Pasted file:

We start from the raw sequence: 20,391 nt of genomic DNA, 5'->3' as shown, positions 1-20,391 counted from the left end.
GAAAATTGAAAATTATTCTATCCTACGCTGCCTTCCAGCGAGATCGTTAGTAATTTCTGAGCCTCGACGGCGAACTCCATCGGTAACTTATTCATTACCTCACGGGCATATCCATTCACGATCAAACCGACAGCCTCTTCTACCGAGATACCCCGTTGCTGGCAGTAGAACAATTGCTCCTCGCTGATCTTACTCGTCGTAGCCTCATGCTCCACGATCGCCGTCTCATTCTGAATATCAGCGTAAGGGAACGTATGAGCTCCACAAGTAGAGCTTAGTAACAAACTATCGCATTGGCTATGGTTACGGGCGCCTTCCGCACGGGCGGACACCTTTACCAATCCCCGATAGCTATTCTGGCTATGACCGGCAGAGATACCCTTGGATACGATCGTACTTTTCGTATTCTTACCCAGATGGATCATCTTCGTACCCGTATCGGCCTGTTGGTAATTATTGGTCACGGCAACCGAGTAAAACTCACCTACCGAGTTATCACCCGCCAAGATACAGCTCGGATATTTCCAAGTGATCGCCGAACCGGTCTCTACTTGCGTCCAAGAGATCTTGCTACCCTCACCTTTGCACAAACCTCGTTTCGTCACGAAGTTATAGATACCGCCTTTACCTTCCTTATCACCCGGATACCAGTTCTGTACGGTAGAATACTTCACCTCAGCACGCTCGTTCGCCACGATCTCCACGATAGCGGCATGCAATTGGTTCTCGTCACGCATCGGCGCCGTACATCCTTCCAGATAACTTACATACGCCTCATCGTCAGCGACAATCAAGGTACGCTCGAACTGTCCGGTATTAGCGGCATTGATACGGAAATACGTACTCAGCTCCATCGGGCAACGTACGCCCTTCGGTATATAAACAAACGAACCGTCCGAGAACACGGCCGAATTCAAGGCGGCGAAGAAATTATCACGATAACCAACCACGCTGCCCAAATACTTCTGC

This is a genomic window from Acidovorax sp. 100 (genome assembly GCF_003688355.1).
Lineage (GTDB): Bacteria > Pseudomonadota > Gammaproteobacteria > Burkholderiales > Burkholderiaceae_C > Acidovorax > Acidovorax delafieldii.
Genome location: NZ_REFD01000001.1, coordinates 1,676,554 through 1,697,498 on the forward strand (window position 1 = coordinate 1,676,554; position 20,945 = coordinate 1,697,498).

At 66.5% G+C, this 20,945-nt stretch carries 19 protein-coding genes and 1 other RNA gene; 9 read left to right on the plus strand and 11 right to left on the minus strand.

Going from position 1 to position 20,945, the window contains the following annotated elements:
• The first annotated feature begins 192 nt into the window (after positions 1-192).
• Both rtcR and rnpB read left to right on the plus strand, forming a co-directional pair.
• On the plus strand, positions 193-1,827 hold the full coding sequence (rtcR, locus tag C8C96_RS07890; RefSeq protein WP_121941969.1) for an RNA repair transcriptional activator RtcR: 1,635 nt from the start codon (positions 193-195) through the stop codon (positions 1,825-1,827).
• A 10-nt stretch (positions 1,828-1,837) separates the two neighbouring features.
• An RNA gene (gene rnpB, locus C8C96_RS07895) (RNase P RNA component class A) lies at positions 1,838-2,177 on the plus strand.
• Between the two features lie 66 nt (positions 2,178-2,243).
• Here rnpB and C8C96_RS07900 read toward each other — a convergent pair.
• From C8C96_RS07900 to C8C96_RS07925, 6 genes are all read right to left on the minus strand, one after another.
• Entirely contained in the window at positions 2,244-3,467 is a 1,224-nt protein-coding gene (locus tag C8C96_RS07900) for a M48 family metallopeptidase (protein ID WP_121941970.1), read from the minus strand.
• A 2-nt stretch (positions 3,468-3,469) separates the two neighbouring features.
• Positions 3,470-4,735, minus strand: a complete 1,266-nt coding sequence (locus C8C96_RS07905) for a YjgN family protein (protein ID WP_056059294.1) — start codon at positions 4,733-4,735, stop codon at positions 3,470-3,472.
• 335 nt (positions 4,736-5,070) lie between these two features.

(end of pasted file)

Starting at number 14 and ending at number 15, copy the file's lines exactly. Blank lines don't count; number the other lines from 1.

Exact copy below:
• Here rnpB and C8C96_RS07900 read toward each other — a convergent pair.
• From C8C96_RS07900 to C8C96_RS07925, 6 genes are all read right to left on the minus strand, one after another.